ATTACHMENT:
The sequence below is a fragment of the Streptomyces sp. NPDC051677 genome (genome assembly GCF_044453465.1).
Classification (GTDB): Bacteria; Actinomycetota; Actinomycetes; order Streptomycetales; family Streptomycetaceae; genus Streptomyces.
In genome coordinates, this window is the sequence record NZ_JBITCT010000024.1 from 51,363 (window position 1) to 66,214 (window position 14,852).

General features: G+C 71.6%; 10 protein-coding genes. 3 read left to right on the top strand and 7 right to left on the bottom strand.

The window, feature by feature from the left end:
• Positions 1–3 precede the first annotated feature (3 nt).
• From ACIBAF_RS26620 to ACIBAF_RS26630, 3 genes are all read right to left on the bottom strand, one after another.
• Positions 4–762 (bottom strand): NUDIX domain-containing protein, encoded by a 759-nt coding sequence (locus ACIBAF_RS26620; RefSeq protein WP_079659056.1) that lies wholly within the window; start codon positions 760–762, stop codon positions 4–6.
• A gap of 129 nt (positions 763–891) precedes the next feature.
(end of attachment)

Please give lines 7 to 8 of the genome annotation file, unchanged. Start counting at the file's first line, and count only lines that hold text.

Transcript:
• From ACIBAF_RS26620 to ACIBAF_RS26630, 3 genes are all read right to left on the bottom strand, one after another.
• Positions 4–762 (bottom strand): NUDIX domain-containing protein, encoded by a 759-nt coding sequence (locus ACIBAF_RS26620; RefSeq protein WP_079659056.1) that lies wholly within the window; start codon positions 760–762, stop codon positions 4–6.